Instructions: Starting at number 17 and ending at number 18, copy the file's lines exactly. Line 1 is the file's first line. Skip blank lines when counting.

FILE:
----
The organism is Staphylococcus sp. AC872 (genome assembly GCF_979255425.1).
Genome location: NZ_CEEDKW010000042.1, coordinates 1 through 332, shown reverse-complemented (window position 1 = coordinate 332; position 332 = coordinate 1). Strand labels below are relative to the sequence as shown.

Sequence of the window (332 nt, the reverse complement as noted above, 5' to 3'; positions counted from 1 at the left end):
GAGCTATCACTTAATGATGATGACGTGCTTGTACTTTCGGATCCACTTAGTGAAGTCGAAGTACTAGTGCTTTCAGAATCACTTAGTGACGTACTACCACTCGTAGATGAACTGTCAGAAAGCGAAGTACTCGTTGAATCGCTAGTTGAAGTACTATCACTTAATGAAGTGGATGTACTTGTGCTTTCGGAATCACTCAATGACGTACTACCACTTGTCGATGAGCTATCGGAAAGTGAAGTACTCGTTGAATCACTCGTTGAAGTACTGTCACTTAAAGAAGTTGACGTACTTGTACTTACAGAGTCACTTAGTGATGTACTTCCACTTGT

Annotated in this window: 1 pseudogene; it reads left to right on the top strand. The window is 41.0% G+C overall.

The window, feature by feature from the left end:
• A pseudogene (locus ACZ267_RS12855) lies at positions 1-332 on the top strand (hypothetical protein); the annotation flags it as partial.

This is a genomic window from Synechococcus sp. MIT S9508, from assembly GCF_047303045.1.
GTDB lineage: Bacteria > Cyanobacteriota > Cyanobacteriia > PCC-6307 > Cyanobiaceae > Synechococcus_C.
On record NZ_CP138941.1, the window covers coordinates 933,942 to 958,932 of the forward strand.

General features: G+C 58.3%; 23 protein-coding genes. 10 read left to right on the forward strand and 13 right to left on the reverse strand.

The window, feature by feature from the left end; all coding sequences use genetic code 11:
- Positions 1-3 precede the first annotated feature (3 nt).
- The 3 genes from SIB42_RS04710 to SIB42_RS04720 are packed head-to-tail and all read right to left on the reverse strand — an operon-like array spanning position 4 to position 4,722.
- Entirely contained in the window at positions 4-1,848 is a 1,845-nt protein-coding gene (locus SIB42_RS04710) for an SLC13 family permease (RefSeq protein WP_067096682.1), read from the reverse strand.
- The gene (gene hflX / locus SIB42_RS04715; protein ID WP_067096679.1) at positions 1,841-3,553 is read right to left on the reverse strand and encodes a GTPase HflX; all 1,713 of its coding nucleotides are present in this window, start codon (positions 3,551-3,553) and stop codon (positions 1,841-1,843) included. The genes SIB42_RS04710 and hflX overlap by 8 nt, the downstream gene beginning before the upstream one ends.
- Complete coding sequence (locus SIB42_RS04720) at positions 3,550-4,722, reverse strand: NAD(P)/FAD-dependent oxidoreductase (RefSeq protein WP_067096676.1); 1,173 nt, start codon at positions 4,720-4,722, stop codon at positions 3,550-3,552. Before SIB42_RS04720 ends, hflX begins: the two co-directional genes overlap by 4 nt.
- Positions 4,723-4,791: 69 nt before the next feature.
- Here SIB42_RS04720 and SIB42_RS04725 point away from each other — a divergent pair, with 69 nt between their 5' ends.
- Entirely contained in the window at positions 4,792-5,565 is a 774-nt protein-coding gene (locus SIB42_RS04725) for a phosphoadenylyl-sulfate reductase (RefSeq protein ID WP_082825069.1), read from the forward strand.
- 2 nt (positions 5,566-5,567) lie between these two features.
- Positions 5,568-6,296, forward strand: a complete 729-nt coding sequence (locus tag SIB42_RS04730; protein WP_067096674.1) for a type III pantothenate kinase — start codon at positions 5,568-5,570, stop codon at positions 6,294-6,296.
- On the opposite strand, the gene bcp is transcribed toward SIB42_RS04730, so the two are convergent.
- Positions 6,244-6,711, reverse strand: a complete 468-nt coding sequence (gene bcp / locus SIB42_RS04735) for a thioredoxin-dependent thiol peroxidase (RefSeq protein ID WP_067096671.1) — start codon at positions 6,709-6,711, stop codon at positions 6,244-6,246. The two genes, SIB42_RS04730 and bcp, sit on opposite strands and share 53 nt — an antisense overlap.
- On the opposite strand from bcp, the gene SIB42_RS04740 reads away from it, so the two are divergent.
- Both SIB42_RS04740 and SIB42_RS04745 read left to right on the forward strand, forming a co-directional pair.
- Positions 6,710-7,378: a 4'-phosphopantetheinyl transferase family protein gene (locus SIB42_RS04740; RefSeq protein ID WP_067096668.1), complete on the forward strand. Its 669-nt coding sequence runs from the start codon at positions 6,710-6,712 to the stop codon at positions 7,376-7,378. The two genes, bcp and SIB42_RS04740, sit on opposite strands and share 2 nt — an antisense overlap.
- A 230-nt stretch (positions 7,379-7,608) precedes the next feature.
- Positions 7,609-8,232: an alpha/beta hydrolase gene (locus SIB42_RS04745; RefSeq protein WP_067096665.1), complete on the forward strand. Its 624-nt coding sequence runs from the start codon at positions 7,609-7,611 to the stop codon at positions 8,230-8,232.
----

- Complete coding sequence (locus SIB42_RS04720) at positions 3,550-4,722, reverse strand: NAD(P)/FAD-dependent oxidoreductase (RefSeq protein WP_067096676.1); 1,173 nt, start codon at positions 4,720-4,722, stop codon at positions 3,550-3,552. Before SIB42_RS04720 ends, hflX begins: the two co-directional genes overlap by 4 nt.
- Positions 4,723-4,791: 69 nt before the next feature.